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The burning building

BMJ 2020; 368 doi: https://doi.org/10.1136/bmj.m1101 (Published 19 March 2020) Cite this as: BMJ 2020;368:m1101

Rapid Response:

Re: The burning building - Workforce redeployment to address economic and health threats from COVID-19

Dear Editor

The World Health Organisation declared COVID-19 a pandemic on 11 March 2020, reflecting the global health impact of over 130,000 confirmed cases and close to 5,000 deaths at that time. Since then, global case counts have more than doubled while deaths have nearly tripled. Aside from direct health impacts, the looming economic consequences of COVID-19 will also be substantial and will require a proactive approach to address.

The general economic impacts of COVID-19 have been well-covered by the media and are the subject of unprecedented government responses in most countries. Disruption to global supply chains and business cash flows, reductions in travel, and cancellations of events are just some examples of the impacts currently being faced. Frantic purchasing of necessities has stretched supermarkets to their limits, while also crowding-out disadvantaged groups such as the elderly and the vulnerable from accessing much needed supplies. Stock markets globally have experienced large declines in value. The Dow Jones Index in the USA declined 10% in a single day on 11 March 2020 and has declined markedly since then; the Index’s worst performance in three decades. Global economic integration means that shocks will reverberate across regions as economic contagion intensifies.[1]

That some individuals will experience severe economic impact due to the ramifications of COVID-19 is inescapable. Around one-quarter of Australia’s workforce is casualised, and around 35% of the casual workforce (or around 860,000 people) are in the badly affected sectors of hospitality and retail.[2] Many individuals in other countries will be similarly disadvantaged. Recent estimates for the UK, for instance, indicate that 1.4 million people are employed in temporary work.[3]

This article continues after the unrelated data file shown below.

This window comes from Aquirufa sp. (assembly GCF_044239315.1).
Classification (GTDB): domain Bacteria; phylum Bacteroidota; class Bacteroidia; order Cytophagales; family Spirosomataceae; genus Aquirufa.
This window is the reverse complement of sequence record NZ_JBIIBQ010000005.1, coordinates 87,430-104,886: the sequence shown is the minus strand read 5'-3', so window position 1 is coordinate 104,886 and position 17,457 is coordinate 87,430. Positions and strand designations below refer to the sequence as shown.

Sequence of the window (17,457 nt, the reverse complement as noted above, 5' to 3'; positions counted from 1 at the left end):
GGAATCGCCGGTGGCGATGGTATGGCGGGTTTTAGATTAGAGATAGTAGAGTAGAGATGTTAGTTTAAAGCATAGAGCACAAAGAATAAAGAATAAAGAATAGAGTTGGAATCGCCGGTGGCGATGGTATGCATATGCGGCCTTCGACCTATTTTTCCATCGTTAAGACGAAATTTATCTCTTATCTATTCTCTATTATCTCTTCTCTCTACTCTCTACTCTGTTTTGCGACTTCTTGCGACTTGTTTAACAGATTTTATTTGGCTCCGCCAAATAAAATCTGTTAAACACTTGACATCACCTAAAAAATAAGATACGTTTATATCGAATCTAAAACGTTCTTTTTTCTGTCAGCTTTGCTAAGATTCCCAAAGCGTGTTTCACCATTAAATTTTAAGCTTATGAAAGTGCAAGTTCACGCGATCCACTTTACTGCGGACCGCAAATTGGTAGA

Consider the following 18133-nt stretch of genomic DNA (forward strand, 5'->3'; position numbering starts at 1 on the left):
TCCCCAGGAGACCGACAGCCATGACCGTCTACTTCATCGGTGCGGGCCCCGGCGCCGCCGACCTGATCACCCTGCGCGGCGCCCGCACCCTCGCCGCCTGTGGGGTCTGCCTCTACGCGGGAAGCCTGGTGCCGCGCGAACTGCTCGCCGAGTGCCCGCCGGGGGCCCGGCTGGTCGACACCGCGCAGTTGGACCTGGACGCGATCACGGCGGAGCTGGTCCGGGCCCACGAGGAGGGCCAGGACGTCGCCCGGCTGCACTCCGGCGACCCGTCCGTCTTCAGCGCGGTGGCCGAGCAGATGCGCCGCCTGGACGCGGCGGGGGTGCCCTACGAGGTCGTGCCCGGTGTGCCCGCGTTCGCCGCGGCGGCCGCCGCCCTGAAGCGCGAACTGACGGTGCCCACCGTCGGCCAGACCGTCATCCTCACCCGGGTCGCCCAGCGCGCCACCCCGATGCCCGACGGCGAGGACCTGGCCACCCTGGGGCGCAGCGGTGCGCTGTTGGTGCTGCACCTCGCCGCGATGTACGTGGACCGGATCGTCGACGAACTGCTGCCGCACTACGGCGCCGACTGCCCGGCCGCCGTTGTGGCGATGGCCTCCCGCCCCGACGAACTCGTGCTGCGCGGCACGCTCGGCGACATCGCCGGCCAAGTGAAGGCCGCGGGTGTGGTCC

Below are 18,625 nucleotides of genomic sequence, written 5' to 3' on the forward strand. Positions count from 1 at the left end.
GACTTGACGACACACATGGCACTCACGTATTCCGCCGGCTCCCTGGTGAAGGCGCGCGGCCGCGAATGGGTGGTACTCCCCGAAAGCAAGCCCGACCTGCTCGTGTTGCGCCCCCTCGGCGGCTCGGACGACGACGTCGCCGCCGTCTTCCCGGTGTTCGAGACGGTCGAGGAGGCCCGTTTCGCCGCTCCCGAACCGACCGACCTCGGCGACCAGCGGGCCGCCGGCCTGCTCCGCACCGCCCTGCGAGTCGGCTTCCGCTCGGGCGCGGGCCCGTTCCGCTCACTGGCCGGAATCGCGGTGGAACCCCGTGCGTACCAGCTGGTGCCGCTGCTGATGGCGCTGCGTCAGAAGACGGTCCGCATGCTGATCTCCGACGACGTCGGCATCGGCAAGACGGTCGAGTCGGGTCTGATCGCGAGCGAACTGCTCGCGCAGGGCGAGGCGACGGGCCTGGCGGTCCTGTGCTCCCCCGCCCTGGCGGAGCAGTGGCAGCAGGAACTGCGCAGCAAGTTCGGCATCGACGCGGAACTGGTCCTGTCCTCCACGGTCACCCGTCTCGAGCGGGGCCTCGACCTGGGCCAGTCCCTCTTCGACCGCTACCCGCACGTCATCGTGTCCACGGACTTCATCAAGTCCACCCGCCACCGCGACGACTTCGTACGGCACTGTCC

Governments across the world have had varying responses to the unfolding pandemic.[4] The USA and Australian governments have announced economic stimulus packages with financial support for businesses, households, and individuals on welfare schemes or the unemployed. Some governments, including those in the UK, China, Italy, Australia and Norway have imposed extensive quarantine and human control measures to stem virus transmission. Many governments have implemented border control measures, closure of non-essential services such as clubs and dine in facilities, closure of public facilities such as schools and universities, and deployed health measures including specialist COVID-19 clinics.

The loss of livelihoods from the current pandemic presents an immense economic and policy challenge. At the same time, COVID-19 has brought on capacity constraints in the health sector and elsewhere. Shortages of capacity to carry out diagnostic and treatment duties have arisen. An innovative policy solution could consider the redeployment of displaced workers. Options include call centre workers triaging callers to specialist COVID-19 clinics or to a regular general practitioner. Further, increasing the number of cleaners who continuously sanitise necessary public infrastructure, such as public transport and schools, could reduce transmission and minimise disruption of the wider workforce. Additional sanitary workers could also be deployed to critical private infrastructure, such as grocery stores and private health clinics. Public funding could also employ workers to deliver food and other essentials to higher risk people, including the elderly.

Facilitating such workforce redeployments would allocate economic resources to roles and individuals in greatest need. Without intervention, those in precarious employment potentially face destitution and other adverse consequences. Extraordinary times call for extraordinary solutions.

References
1. Ayittey FK, Ayittey MK, Chiwero NB, Kamasah JS, Dzuvor C. Economic impacts of Wuhan 2019‐nCoV on China and the world. J Med Virol. 2020; 1– 3. https://doi.org/10.1002/jmv.25706
2. Gilfillan G. Characteristics and use of casual employees in Australia. Canberra: Parliamentary Library, Research Paper Series 2017-18; 2018 [cited 2020 March 16]. Available from: https://www.aph.gov.au/About_Parliament/Parliamentary_Departments/Parlia...
3. Office for National Statistics. United Kingdom: EMP07: Temporary Employees; 2020 [cited 2020 March 16]. Available from: https://www.ons.gov.uk/employmentandlabourmarket/peopleinwork/employment...
4. McCloskey B, Heymann DL. SARS to novel coronavirus – old lessons and new lessons. Epidemiol Infect. 2020;148, e22, 1–4.

Competing interests: No competing interests

24 March 2020
Ian W Li
Senior Lecturer
Devin C Bowles, Rory D Watts, David B Preen
School of Population and Global Health, The University of Western Australia
M431, 35 Stirling Highway, Crawley, WA 6009, Australia